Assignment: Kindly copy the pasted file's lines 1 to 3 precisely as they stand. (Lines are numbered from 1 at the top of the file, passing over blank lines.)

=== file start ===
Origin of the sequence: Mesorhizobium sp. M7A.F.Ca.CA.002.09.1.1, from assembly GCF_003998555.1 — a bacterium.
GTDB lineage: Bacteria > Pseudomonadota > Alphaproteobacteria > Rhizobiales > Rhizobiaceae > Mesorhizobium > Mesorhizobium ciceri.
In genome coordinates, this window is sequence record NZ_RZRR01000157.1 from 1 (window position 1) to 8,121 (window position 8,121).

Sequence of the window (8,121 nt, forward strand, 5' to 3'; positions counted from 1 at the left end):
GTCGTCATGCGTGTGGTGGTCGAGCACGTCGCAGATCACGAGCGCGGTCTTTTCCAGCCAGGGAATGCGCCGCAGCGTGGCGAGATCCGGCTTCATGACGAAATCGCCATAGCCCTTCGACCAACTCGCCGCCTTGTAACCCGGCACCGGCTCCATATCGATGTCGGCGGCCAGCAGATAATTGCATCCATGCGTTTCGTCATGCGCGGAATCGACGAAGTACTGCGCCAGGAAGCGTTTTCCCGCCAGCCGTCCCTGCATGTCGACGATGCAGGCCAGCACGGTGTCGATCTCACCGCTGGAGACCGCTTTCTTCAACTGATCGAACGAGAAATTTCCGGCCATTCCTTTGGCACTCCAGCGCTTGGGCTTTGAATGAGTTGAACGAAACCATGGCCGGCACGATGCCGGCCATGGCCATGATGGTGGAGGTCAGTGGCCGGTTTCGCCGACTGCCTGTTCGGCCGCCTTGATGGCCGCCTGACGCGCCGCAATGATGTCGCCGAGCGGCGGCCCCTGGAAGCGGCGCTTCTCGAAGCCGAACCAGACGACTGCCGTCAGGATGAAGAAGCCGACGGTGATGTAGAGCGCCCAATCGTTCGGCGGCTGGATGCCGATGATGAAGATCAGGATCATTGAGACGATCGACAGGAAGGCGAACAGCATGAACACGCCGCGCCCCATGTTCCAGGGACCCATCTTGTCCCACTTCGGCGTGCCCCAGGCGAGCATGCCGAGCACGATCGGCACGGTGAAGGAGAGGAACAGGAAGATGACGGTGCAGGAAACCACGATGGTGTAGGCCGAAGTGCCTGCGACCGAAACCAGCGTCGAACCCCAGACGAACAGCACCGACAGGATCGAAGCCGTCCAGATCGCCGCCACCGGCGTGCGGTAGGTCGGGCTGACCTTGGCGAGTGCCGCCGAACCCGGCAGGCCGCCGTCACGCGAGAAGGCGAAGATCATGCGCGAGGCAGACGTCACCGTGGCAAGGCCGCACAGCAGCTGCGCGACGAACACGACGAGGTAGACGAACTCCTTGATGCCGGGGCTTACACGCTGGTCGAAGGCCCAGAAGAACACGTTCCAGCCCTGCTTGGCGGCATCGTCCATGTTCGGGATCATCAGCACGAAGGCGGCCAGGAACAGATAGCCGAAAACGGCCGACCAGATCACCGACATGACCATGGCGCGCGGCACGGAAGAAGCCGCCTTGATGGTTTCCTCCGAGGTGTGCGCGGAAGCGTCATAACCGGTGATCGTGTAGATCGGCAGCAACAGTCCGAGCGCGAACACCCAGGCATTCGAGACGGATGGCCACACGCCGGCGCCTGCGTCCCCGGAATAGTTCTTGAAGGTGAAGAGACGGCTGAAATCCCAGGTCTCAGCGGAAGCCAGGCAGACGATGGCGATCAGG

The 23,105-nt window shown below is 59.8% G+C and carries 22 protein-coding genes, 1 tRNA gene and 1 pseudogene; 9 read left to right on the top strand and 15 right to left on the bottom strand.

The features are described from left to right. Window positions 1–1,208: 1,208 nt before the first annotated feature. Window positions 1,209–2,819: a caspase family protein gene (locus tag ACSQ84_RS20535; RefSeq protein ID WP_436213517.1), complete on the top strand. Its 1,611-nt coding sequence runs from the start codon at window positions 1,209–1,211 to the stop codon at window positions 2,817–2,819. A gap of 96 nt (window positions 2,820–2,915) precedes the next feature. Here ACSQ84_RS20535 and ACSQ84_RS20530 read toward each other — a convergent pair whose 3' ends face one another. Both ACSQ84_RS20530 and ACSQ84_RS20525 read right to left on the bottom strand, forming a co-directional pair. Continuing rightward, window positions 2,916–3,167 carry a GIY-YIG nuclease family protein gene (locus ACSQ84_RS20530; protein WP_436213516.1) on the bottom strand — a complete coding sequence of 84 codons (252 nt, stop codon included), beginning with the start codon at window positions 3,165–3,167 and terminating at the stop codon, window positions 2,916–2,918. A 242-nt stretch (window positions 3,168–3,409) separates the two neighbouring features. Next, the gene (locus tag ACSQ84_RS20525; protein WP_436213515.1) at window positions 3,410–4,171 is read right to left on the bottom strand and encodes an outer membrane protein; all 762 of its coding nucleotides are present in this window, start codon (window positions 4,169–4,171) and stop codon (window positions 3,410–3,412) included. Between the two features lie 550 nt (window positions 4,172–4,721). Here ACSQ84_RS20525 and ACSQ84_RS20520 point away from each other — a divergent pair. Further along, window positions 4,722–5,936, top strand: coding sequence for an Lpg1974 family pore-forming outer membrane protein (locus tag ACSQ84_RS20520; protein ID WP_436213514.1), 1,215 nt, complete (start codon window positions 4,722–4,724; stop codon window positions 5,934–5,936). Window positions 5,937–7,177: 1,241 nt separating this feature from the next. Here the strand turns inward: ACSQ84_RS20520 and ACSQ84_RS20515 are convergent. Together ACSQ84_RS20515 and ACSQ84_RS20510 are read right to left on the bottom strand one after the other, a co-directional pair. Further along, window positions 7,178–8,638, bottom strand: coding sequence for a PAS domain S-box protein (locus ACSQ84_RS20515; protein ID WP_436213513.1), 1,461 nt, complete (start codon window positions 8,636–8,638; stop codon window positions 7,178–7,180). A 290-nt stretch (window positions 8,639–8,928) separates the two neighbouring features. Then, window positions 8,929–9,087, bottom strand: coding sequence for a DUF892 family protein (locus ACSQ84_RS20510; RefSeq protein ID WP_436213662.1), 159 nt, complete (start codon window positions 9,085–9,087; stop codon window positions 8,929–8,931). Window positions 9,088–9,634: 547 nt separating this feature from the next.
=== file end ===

Origin of the sequence: Mesorhizobium sp. M7A.F.Ca.CA.002.09.1.1, from assembly GCF_003998555.1 — a bacterium.
GTDB lineage: Bacteria > Pseudomonadota > Alphaproteobacteria > Rhizobiales > Rhizobiaceae > Mesorhizobium > Mesorhizobium ciceri.
In genome coordinates, this window is sequence record NZ_RZRR01000157.1 from 1 (window position 1) to 8,121 (window position 8,121).